In the methionine cycle, pay attention to the SAM molecule, which acts as a universal methyl donor. SAM loses its methyl group, forming SAH, which becomes homocysteine and eventually methionine again. 

How does COVID-19 fit into all this? Well, the SARS-CoV-2 virus is thought to interfere with the one-carbon metabolism by: 

  • Reducing SAM levels
  • Using up methyl groups for viral replication

By simultaneously increasing demand and depleting supply of methyl groups, COVID-19 wreaks havoc with the body’s one-carbon metabolism pathways, ultimately leading to imbalanced folate, cobalamin, and homocysteine levels. As we’ll soon discuss, altered amounts of these nutrients may potentially influence how a person reacts to an infection. 

Increased homocysteine levels and COVID-19 

Doctors discovered early on that COVID-19 infections are notorious for causing blood clots throughout the body. They may occur in the brain (ischemic stroke), legs (deep vein thrombosis, DVT), and lungs (pulmonary embolism, PE). A meta-analysis on 102 studies including 64,503 patients with COVID-19 found that PE and DVT occurred at rates of 8% and 11%, respectively.  COVID patients who needed intensive care had a 23% of developing any venous thromboembolism (which included PE and DVT) (10).  

A meta-analysis on 102 studies including 64,503 patients with COVID-19 found that PE and DVT occurred at rates of 8% and 11%, respectively.

A number of studies suggest that high homocysteine levels put you at risk of getting blood clots (11). It remains plausible that having an MTHFR polymorphism that increases homocysteine levels could result in more severe COVID-19 infection, simply by raising the overall risks of a blood clot.  What’s more, two MTHFR polymorphisms, A222V and E429A, were found to alter homocysteine levels (12).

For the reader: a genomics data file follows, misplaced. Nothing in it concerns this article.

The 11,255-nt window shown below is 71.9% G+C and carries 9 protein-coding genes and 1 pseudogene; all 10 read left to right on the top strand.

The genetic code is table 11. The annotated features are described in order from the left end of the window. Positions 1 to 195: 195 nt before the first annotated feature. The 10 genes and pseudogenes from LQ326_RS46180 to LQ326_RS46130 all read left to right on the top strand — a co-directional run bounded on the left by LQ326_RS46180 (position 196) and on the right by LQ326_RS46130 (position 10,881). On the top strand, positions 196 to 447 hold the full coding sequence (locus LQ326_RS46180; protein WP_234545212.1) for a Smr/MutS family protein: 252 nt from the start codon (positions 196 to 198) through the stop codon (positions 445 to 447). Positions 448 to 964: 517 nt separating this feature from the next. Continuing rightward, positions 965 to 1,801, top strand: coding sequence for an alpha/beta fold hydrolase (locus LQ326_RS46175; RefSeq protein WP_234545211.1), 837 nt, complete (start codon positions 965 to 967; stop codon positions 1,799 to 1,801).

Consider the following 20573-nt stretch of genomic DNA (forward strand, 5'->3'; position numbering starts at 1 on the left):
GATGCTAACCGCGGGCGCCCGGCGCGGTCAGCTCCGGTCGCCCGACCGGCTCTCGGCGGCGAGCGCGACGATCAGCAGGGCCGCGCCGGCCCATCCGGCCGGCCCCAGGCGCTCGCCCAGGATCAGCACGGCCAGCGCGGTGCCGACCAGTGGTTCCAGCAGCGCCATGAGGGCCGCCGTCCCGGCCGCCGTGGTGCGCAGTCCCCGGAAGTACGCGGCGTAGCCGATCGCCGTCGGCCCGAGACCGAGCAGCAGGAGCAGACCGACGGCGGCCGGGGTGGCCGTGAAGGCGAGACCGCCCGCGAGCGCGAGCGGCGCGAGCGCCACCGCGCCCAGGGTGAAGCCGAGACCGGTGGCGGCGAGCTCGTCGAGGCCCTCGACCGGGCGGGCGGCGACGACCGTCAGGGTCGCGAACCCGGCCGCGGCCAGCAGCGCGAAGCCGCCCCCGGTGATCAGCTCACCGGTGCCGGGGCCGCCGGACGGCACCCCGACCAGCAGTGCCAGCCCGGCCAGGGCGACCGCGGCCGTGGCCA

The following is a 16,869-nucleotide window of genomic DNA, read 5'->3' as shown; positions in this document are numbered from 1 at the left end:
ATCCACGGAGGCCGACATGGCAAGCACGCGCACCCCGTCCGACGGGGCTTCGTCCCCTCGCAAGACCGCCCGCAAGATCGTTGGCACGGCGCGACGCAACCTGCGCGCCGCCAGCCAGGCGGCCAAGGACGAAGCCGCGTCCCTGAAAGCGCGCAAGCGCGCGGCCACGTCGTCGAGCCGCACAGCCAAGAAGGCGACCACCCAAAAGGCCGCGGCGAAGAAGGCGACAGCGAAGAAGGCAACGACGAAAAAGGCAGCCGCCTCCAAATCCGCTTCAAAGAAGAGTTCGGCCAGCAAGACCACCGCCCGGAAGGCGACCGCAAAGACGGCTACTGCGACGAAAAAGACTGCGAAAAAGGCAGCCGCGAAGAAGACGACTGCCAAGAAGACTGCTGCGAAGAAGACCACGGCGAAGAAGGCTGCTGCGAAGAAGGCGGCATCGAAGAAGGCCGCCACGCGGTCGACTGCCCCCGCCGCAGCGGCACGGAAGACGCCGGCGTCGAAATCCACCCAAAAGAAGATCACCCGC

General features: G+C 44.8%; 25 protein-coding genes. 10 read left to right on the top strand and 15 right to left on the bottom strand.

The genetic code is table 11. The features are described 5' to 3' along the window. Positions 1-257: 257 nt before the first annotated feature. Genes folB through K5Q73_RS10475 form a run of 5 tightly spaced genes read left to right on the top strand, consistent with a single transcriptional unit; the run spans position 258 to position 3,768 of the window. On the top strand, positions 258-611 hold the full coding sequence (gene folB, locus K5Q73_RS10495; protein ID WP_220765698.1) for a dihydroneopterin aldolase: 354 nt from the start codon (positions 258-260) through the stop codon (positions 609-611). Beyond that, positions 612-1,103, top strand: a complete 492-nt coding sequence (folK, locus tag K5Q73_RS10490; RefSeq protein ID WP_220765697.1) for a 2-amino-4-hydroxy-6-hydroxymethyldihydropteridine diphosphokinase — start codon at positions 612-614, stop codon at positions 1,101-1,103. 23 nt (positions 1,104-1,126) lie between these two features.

Elevated homocysteine levels are also predictive of COVID-19 disease progression. In a study of 273 patients with mild COVID-19, homocysteine levels of more than 15.4 µmol/L had a three-fold increased risk of disease progression as evidenced by worsened CT lung images (13).

Low folate and cobalamin in COVID-19

Evidence is scarce on the direct relationship between B vitamins and COVID-19 infections. Nevertheless, there are no studies that show that being folate deficient results in worse COVID-19 clinical outcomes.

While a study on 333 patients hospitalised for COVID-19 found that 11% of them were folate deficient, 

While a study on 333 patients hospitalised for COVID-19 found that 11% of them were folate deficient, researchers did not find any significant association between low folate levels and poor clinical outcomes (14).

On the other hand, a small clinical trial found that giving hospitalised COVID-19 patients aged 50 and above a combination of vitamin D, magnesium, and vitamin B12 supplements appeared to reduce the risk of needing oxygen or intensive care support (15). The authors postulate that these benefits may be due to vitamin D’s anti-inflammatory properties, magnesium’s role as a cofactor in vitamin D activation, and vitamin B12 as an essential immune system supporter. 

Keeping homocysteine low and B vitamins high 

The battle against COVID-19 looks to be a long one, and we need all the help we can get.  

Your next steps are:

  1. Evaluate your risk – inflammation, Vitamin D, homocysteine, Vitamin B12 and folate levels
  2. Prepare for vaccination and support post vaccination if you decide to get it
  3. Provide antiviral and immune support on an ongoing basis
Do MTHFR polymorphisms make you more susceptible to COVID-19?